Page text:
7 Deaths of Maria Callas is the last thing I’m doing on death,” she says. “Now I am interested in the afterlife. I’m interested in portals and states of consciousness. When I was on the residency at Modern Art Oxford, it was so interesting to study ritualistic objects and objects of power. I am always inspired by ancient cultures and am interested in how I interpret them in my subconscious. It was amazing to be on this residency like a student.” 

Rhythm 0, 1974, performance at Studio Morra, Naples © Marina Abramović, courtesy of the Marina Abramović Archives

She is also using her time to explore new art forms, diving into acting, opera and TV with great enthusiasm. “I did Marina Abramović Takes Over TV with Sky Arts in the UK, and I had never done this before. They gave me six and a half hours carte blanche just to curate performances, and we showed 65 artists from 31 countries. I am a great archive, I know everything about performance.” 

Abramović seems genuinely excited that young people are interested in her work. “I am always very pleased when so many young people come to my talks and bring their parents who are my age,” she says. She has also started supporting artists at the beginning of their careers, curating a programme of five emerging performance artists with WeTransfer last year, and announcing the Circa x Dazed Class of 2021 award.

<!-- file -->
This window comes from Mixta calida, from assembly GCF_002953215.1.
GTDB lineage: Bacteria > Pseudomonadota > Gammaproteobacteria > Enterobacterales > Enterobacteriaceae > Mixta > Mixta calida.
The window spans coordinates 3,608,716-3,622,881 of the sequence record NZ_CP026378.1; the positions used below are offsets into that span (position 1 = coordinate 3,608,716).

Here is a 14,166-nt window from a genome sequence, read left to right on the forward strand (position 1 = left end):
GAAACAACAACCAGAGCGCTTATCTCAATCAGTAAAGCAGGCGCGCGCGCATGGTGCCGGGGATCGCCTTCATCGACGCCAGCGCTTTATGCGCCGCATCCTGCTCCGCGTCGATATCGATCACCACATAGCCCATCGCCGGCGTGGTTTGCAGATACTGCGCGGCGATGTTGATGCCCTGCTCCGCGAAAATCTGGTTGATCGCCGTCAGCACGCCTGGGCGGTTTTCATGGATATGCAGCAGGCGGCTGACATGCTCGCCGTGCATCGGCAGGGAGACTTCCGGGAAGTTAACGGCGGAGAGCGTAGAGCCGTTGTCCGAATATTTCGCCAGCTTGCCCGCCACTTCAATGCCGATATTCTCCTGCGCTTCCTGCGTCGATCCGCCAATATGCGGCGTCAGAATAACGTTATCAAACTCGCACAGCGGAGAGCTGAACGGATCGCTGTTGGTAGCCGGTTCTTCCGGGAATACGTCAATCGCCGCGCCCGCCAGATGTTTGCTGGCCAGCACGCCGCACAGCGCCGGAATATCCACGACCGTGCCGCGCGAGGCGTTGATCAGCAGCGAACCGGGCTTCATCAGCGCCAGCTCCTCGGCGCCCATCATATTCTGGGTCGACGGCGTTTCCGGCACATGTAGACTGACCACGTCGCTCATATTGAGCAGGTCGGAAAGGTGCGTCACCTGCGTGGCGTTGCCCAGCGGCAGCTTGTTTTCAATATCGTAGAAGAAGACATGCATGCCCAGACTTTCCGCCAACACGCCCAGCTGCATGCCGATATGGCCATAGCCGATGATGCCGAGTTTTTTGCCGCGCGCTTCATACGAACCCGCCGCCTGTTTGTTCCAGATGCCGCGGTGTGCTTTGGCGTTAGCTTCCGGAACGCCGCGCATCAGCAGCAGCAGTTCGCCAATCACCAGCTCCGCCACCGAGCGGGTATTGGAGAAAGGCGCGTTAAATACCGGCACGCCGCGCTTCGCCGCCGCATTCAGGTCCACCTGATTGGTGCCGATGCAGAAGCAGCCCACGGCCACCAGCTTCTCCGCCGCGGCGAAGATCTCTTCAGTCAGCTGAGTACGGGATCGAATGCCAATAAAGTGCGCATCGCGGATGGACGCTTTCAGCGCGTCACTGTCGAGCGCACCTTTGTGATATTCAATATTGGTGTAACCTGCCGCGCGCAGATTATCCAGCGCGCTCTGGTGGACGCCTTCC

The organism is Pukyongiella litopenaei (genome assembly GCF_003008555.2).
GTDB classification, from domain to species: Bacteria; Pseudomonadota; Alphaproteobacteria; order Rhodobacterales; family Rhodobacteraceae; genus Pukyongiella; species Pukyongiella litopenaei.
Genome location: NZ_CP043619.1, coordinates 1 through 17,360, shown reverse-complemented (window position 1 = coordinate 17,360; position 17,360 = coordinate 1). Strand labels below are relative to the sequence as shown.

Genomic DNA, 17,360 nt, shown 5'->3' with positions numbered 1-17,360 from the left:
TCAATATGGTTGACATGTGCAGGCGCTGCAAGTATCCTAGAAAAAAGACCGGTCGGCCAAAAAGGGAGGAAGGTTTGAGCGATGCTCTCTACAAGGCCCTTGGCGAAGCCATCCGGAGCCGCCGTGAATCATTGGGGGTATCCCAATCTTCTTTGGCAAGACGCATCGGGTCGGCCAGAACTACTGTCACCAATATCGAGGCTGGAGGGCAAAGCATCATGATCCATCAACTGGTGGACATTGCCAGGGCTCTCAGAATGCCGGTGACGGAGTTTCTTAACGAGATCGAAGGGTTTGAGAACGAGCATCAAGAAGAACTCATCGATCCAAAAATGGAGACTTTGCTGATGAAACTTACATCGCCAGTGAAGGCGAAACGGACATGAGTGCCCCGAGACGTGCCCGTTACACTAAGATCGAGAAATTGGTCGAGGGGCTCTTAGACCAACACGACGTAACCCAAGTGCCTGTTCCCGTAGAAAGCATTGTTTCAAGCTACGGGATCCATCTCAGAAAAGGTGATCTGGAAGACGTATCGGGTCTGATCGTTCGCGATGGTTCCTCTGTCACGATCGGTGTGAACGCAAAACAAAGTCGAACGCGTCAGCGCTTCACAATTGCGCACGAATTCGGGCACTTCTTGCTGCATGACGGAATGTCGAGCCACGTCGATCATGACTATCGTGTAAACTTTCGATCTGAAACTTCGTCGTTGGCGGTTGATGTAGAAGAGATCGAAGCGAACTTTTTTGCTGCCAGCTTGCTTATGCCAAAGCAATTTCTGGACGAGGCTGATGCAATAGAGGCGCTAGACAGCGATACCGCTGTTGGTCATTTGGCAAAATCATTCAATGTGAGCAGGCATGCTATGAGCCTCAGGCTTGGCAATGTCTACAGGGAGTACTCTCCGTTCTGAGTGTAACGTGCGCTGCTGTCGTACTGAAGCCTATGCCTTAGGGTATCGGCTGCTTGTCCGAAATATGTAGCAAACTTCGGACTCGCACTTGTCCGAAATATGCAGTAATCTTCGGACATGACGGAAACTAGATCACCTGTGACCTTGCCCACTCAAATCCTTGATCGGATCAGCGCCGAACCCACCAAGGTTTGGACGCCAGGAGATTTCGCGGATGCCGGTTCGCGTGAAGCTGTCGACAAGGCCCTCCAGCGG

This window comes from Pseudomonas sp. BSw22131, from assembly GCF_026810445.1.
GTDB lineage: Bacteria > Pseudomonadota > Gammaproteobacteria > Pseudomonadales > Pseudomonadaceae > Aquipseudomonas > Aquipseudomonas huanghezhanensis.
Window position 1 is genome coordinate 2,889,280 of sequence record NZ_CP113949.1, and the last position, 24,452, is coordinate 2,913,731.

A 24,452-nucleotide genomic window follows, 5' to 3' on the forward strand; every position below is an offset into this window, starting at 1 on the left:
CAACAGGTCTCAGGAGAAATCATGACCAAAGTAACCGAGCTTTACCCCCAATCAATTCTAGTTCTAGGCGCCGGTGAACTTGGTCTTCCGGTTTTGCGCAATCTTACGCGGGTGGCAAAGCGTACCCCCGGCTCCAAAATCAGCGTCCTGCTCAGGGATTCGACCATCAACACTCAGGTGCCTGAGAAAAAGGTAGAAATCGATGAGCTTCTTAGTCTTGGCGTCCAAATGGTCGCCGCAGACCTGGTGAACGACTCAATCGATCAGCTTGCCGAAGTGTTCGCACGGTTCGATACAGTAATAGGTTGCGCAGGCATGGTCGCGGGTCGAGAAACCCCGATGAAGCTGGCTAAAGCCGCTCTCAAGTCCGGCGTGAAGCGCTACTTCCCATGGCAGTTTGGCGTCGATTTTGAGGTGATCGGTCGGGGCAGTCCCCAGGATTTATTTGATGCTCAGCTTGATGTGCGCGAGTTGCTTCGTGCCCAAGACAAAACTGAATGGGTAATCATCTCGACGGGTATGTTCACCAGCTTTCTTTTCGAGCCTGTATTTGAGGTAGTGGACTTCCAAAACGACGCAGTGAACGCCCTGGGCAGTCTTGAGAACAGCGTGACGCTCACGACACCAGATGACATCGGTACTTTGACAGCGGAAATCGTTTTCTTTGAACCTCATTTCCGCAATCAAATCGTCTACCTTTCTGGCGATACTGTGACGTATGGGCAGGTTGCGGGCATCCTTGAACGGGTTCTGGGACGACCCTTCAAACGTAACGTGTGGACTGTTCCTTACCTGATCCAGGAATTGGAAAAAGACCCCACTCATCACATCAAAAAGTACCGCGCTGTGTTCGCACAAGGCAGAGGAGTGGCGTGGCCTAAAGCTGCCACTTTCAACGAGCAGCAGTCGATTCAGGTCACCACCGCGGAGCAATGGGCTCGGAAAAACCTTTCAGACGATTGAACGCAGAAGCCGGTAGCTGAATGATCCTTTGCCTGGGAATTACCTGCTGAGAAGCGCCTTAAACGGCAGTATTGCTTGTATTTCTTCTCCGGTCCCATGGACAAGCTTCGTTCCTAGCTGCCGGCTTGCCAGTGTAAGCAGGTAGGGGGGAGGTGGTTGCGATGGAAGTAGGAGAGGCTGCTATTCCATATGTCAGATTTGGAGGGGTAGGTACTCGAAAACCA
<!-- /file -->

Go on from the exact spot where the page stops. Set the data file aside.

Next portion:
“I always hated the theatre. It felt so fake. Working with Willem was the first time I understood how the actor becomes the role. He is such a great teacher for me”

“There are some very young people, we are talking born after 2000!” she says, in reference to the prize, which she is about to present when we meet. “I think the young generation is incredible. I can give them some of my wisdom but they can give me a sense of the time in which they live. It’s an exchange. I recently saw this performance by my long-time friend Franko B at Ugly Duck in Shoreditch. I saw this whole new public coming to see him. They were super young and like fashionable punks. I was looking at them like, ‘Wow!’ London is this incredible, very inclusive scene.” 

While Abramović is excited by this youthful community, she seems to be at peace with her own ageing after a period of ill-health in her early seventies (she was 74 when we spoke). “When I was shooting 7 Deaths in Los Angeles, I hated myself,” she says. “I was 14 kilograms more than I am now, I felt really heavy, I had Lyme disease, I had high blood pressure and didn’t feel well at all. It was great to die so many times!”  

Marina Abramović photographed by Maciek Pożoga outside the Royal Academy of Arts

Now she says she is at ease and has a renewed energy to make the most of the time she has. “This is the last act of my life,” she states assuredly. “You start thinking that every day matters, to cut the bullshit and do the things you want. One great thing about ageing is that you get wisdom. You understand feelings, you understand mistakes, you can read people better. I just want to enjoy it as long as I can.” 

Emily Steer is Elephant’s editor 

Marina Abramović: Gates and Portals is at Modern Art Oxford until 15 January 2023. The full version of this article appeared in Elephant #47Spring Summer 2022, available to buy here